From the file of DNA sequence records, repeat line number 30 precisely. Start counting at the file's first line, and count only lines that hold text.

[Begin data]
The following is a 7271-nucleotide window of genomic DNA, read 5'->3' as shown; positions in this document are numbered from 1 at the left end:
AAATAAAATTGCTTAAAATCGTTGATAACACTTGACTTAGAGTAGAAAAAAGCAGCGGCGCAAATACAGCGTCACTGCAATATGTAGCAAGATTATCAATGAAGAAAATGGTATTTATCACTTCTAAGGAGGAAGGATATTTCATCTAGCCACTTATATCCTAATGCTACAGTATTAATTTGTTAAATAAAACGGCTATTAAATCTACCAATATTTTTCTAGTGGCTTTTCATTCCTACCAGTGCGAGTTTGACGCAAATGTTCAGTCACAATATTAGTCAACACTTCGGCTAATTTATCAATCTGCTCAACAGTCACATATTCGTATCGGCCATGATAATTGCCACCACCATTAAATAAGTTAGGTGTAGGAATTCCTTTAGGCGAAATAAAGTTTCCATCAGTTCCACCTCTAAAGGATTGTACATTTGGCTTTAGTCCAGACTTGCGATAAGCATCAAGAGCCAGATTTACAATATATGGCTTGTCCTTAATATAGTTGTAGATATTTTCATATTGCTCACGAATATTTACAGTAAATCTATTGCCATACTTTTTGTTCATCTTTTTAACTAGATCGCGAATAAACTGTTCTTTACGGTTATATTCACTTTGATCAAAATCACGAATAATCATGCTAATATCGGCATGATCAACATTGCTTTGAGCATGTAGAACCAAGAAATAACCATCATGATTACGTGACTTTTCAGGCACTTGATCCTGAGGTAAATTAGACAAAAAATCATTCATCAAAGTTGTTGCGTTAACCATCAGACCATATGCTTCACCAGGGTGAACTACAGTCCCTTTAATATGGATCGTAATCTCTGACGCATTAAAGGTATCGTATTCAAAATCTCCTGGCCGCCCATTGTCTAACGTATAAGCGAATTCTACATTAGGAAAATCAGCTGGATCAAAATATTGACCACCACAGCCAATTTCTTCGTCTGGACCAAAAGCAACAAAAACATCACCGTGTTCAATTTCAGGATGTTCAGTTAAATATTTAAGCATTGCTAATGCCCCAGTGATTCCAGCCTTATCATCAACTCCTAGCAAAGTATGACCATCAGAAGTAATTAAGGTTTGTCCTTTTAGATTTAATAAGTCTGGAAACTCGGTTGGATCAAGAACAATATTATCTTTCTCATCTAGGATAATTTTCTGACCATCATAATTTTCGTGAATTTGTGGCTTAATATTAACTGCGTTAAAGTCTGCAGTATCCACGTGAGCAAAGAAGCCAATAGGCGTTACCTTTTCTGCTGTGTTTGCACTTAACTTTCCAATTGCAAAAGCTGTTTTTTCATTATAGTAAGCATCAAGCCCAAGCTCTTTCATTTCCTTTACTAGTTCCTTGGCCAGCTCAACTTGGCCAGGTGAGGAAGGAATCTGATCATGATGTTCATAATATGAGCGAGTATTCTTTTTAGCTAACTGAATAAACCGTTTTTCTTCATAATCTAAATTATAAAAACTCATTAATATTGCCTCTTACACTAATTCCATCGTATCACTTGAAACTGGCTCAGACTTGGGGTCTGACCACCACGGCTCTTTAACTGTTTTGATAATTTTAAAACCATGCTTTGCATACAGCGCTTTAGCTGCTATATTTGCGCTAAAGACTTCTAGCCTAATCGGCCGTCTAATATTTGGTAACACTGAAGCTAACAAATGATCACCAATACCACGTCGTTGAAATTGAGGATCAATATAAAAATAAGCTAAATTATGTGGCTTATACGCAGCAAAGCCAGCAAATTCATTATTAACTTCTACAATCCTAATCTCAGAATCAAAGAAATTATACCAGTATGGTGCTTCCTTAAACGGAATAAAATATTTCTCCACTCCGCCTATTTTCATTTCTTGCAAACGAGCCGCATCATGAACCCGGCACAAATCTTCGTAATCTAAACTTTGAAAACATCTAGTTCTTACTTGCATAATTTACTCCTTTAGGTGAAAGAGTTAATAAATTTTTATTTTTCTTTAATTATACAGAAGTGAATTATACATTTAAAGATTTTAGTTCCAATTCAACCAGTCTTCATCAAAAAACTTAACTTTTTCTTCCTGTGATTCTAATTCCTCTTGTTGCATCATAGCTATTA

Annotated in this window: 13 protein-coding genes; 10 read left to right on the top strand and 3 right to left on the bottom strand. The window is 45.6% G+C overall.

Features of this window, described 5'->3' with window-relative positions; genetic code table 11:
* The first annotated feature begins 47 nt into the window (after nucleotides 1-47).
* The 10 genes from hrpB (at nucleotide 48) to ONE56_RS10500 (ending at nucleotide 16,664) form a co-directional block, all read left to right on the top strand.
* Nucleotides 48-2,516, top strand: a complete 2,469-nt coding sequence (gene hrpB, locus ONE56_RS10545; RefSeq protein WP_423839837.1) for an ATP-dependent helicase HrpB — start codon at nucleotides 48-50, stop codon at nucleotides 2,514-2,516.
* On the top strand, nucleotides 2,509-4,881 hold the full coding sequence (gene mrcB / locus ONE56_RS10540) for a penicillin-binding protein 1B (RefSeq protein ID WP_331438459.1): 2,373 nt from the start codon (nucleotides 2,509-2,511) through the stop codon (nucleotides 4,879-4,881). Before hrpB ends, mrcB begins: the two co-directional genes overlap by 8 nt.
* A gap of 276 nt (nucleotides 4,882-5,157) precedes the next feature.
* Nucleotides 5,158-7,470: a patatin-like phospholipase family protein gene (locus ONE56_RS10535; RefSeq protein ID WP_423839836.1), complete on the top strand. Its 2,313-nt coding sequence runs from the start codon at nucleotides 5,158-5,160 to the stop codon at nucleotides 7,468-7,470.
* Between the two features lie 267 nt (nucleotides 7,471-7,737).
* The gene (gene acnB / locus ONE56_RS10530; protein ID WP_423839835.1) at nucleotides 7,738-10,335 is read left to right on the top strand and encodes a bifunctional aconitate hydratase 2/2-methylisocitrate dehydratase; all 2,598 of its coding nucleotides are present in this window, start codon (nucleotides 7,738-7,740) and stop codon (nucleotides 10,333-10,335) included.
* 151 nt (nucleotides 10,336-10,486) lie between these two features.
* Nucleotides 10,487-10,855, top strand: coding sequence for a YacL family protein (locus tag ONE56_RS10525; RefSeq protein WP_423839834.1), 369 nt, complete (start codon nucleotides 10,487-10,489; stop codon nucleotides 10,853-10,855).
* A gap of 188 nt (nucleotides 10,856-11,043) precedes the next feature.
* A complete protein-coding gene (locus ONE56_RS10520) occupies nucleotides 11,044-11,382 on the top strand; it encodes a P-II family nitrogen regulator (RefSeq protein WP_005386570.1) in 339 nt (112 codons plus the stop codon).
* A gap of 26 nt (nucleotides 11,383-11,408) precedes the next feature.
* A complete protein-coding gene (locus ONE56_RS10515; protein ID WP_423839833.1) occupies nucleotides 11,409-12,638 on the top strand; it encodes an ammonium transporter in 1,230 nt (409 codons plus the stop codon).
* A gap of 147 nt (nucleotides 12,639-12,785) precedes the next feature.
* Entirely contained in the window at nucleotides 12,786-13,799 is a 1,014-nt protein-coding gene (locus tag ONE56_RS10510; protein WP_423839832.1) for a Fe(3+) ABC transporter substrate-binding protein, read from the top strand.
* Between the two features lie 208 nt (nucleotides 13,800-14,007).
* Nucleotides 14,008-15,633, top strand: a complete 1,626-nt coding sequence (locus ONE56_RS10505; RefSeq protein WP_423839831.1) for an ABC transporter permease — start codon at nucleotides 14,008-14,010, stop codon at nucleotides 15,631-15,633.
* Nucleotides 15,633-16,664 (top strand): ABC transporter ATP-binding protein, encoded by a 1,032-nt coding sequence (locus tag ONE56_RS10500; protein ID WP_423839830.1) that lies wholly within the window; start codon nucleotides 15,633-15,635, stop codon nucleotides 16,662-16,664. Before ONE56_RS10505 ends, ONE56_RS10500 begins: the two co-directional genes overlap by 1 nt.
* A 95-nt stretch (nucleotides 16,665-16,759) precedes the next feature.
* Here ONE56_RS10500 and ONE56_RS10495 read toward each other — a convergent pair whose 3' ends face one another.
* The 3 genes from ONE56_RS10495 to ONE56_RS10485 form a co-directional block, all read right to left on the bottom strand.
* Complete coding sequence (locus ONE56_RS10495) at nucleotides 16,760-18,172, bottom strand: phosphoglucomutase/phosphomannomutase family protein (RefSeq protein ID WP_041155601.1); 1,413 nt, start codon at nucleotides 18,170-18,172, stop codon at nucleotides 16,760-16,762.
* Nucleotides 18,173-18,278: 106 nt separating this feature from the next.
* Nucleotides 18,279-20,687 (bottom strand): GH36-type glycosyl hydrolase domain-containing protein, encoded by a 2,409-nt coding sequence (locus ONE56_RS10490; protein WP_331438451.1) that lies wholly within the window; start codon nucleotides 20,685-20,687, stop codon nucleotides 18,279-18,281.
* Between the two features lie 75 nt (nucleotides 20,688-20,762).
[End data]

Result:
* Between the two features lie 75 nt (nucleotides 20,688-20,762).